For the past 3-months we have these statistics given this mornings' numbers:

Gold:Oil ratio

mean 14.793 bbl/oz
variation > 3.0% limit at 5.07% (1-standard deviation/mean)

Oil:Copper ratio

mean 21.43 lbs/bbl
variation > 3.0% limit at 8.32% (1-standard deviation/mean)

Gold:Copper ratio

mean 315.9 lbs/oz
variation > 3.0% limit at 4.00% (1-standard deviation/mean)

Weekly Molybdenum Roundup

Spot prices for molybdenum oxide remain in $17/lb territory out West but dipped below to $16.72/lb in Europe breaking below a its lower trend-line established since July 2010. Western and Euro moly spot prices are now in a very light contango with both 3-month and 15-month London Metal Exchange (LME) seller contracts. (contango occurs when the price of a commodity for future delivery is higher than the spot price, or a far future delivery price is higher than a nearer future delivery; backwardation is the opposite of contango).

The 3-month seller is at $17.01/lb is comfortably above the Colonel's mid-range moly price target for 2010 of $15.71/lb but below my target of $20.21/lb for 2011. The Report will give moly prices a "yellow-green" light on the Eureka Outlook Dashboard for now because I do believe we could see much higher prices this year although the Middle East and Japan crisis must be watched closely. There is an excellent analysis of the supply/demand argument for $20+/lb moly provided by General Moly's Seth Foreman in the General Moly Update.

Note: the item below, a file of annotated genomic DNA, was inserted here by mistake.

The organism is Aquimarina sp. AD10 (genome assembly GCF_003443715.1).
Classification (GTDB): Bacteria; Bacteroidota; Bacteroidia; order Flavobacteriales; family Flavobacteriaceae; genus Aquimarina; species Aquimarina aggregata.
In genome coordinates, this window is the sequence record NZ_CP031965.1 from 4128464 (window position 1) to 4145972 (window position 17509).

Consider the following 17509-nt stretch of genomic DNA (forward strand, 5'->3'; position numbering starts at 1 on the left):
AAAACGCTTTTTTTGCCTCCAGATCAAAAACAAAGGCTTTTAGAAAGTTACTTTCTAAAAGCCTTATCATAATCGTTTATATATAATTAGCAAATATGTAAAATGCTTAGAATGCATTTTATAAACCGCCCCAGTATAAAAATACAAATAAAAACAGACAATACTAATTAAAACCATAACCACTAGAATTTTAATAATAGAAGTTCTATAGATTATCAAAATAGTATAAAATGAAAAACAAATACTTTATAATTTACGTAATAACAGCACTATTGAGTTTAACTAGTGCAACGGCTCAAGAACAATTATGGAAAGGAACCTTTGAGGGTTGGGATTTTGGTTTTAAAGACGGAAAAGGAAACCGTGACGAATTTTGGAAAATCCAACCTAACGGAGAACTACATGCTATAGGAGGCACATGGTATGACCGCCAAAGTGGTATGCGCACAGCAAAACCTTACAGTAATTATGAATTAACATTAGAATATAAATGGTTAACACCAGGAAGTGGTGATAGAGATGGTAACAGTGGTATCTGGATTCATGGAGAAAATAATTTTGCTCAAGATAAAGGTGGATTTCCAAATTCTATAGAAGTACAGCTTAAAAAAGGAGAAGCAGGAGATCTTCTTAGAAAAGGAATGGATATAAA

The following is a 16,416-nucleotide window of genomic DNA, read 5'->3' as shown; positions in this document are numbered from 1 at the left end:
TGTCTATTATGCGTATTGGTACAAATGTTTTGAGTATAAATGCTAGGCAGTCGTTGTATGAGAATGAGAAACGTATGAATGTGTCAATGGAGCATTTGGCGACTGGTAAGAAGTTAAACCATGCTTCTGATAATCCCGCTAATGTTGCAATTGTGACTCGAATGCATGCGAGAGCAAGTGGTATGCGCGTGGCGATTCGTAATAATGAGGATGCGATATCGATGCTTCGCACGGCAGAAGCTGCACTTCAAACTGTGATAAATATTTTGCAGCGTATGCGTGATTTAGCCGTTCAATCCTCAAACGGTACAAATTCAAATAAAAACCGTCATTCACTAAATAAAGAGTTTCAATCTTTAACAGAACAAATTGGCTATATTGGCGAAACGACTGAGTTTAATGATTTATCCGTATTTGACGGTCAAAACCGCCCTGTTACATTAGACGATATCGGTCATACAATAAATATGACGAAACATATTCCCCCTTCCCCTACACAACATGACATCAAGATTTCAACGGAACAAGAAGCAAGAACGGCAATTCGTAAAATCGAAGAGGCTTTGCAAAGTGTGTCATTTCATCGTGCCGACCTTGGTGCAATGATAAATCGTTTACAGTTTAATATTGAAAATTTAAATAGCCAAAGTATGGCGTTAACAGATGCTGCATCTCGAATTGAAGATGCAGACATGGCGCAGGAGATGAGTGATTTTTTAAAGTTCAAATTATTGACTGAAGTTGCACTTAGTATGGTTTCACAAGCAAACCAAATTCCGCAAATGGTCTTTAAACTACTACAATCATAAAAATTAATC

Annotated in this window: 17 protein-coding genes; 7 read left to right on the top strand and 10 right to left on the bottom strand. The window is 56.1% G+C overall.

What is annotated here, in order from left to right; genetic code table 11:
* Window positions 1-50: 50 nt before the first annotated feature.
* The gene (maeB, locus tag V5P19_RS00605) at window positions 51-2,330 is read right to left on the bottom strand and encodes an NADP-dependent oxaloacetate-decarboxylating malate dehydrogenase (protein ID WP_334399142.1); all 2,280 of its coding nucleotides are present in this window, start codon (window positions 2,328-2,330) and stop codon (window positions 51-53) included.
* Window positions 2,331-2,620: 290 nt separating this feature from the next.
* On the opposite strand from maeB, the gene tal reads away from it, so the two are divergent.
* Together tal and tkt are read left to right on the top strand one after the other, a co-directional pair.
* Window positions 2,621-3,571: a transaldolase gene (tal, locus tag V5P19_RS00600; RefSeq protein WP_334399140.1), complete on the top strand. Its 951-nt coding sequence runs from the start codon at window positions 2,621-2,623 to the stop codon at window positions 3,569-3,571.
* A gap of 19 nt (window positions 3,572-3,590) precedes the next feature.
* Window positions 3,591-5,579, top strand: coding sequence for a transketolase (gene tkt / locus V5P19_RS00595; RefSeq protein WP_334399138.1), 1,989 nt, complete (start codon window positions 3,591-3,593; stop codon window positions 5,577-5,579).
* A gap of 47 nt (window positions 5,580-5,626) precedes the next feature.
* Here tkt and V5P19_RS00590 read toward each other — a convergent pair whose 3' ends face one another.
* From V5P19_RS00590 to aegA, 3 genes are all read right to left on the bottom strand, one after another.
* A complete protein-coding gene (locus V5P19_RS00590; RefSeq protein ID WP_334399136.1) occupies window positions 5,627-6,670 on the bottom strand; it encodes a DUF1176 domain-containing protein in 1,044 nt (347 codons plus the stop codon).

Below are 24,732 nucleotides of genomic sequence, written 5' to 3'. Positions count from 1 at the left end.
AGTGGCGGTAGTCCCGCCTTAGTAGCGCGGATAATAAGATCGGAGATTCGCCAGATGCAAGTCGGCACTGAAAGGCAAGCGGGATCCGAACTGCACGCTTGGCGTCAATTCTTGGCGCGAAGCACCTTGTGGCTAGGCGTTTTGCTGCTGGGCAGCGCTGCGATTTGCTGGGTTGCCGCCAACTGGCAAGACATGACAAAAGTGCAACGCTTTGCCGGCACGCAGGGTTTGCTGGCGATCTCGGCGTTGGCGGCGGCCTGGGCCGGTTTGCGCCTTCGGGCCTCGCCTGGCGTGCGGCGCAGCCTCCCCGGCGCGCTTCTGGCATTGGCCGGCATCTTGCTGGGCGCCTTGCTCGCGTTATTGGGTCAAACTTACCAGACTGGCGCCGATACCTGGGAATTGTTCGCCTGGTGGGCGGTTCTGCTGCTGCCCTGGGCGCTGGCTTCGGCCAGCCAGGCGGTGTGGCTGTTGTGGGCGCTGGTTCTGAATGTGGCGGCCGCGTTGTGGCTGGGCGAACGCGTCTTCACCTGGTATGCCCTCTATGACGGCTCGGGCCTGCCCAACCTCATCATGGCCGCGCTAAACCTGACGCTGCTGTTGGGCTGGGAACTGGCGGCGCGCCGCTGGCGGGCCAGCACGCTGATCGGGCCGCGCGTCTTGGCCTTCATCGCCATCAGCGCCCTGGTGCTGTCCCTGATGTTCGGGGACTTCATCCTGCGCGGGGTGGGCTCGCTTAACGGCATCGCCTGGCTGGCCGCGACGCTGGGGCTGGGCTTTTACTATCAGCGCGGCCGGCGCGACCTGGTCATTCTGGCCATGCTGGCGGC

Here is a detailed pricing summary for last week:

Western Moly Oxide $17.00/lb (the price tracked by Base Metals on the General Moly Website)

Moly Oxide, Europe (Mo Drummed Molydbic Oxide EU) $16.72/lb (the price reported in the Metals Bulletin)

LME Futures Contracts

LME cash seller is at $37,050/metric ton $16.81/lb